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After nearly three decades in Harrisburg, state senator Patrick Browne (R-Lehigh) conceded his Republican primary race in the 16th District to newcomer Jarrett Coleman.

The 16th District comprises portions of Bucks and Lehigh Counties.

Coleman edged Browne, the senate appropriations chair, by 19 votes in the unofficial tally on the Department of State website. Browne carried Bucks County by 1,075 votes, but Coleman surpassed him in Lehigh County with a 1,094-vote advantage.

“It’s pretty seismic on the political front locally,” said Muhlenberg College political science professor Christopher Borick to WFMZ-TV 69. “He attacked Browne as someone who is too likely to compromise with someone like Governor Wolf and in the Republican primary that was a pretty popular position with enough voters, a very narrow amount of voters to knock off a powerful incumbent.”

Coleman, 32, is an airline pilot who was recently elected to the Parkland School Board.

In a statement, Coleman thanked Browne for his “service to the Commonwealth and running a spirited campaign. He wishes him the best in finishing out his term and any future endeavors.”

Browne, who has served in the Senate for more than 17 years and had spent 10 years in the PA House prior, is considered one of the leading state budget negotiators in Harrisburg. He wrote the legislation creating the Neighborhood Improvement Zone, the special taxing zone that helped revitalize downtown Allentown.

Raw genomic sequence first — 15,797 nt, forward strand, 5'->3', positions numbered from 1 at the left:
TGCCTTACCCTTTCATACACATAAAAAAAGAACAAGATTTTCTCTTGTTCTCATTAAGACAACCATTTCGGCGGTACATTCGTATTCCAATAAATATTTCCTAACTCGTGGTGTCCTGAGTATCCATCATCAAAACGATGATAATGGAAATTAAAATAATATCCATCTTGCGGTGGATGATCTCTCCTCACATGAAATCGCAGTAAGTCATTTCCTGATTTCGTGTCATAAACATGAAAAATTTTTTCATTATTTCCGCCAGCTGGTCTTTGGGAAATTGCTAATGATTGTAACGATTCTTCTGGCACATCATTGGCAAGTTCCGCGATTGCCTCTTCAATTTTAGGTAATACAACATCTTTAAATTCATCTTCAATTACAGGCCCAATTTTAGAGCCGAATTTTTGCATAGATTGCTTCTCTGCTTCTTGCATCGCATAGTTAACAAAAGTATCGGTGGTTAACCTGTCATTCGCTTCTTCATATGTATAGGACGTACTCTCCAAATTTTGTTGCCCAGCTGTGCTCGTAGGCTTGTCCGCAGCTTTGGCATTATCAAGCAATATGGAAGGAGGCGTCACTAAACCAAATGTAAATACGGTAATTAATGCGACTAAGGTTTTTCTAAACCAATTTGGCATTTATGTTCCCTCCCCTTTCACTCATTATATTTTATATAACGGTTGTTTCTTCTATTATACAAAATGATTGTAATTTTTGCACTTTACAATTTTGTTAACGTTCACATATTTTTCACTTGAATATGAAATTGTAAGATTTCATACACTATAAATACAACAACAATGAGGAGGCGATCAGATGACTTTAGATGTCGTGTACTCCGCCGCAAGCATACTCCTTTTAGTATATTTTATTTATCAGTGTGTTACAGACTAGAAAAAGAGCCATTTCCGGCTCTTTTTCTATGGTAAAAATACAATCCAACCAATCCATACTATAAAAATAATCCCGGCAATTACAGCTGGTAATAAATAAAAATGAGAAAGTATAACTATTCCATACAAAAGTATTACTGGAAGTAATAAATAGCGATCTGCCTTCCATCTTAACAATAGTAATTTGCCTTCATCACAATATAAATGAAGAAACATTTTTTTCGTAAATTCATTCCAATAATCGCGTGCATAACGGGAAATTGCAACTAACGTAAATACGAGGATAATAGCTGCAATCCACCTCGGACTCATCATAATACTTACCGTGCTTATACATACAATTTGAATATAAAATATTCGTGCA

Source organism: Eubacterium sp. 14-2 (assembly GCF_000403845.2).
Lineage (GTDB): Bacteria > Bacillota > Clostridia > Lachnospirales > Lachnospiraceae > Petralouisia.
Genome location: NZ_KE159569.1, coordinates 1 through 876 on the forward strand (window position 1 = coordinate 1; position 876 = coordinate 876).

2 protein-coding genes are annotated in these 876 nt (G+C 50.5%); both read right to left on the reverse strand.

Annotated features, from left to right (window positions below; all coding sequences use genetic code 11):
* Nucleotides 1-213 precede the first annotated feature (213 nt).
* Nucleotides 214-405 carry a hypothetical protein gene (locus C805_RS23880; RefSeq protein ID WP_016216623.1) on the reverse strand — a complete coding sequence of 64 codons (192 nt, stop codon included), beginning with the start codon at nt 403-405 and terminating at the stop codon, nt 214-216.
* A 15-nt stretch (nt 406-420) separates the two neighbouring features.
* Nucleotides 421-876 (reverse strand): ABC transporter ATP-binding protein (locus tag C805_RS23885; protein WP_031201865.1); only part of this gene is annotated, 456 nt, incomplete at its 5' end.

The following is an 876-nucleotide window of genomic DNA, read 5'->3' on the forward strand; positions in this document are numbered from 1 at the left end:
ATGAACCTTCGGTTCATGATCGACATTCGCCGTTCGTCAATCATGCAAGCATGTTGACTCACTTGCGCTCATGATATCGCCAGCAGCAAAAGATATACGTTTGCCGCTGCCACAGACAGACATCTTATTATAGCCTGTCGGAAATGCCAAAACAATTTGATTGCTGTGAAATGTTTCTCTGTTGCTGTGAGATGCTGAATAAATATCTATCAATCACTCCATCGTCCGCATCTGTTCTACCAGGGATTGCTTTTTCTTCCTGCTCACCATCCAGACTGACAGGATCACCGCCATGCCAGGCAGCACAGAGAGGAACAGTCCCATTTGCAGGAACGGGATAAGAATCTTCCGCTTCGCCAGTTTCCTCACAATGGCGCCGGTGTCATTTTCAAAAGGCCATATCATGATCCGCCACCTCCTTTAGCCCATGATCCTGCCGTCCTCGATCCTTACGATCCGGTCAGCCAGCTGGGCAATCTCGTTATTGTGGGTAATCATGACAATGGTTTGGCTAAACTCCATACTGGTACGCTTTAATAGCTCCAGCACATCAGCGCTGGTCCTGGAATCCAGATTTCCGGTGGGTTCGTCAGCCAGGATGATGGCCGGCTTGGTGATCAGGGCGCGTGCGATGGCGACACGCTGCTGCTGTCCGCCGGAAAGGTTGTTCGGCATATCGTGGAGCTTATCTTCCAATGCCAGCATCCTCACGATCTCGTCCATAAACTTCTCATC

Coleman will face Democrat Mark Pinsley, the Lehigh County controller, who ran unopposed in the fall.

After nearly three decades in Harrisburg, state senator Patrick Browne (R-Lehigh) conceded his Republican primary race in the 16th District to newcomer Jarrett Coleman.

The 16th District comprises portions of Bucks and Lehigh Counties.

Coleman edged Browne, the senate appropriations chair, by 19 votes in the unofficial tally on the Department of State website. Browne carried Bucks County by 1,075 votes, but Coleman surpassed him in Lehigh County with a 1,094-vote advantage.

“It’s pretty seismic on the political front locally,” said Muhlenberg College political science professor Christopher Borick to WFMZ-TV 69. “He attacked Browne as someone who is too likely to compromise with someone like Governor Wolf and in the Republican primary that was a pretty popular position with enough voters, a very narrow amount of voters to knock off a powerful incumbent.”

Coleman, 32, is an airline pilot who was recently elected to the Parkland School Board.

In a statement, Coleman thanked Browne for his “service to the Commonwealth and running a spirited campaign. He wishes him the best in finishing out his term and any future endeavors.”

Browne, who has served in the Senate for more than 17 years and had spent 10 years in the PA House prior, is considered one of the leading state budget negotiators in Harrisburg. He wrote the legislation creating the Neighborhood Improvement Zone, the special taxing zone that helped revitalize downtown Allentown.

Coleman will face Democrat Mark Pinsley, the Lehigh County controller, who ran unopposed in the fall.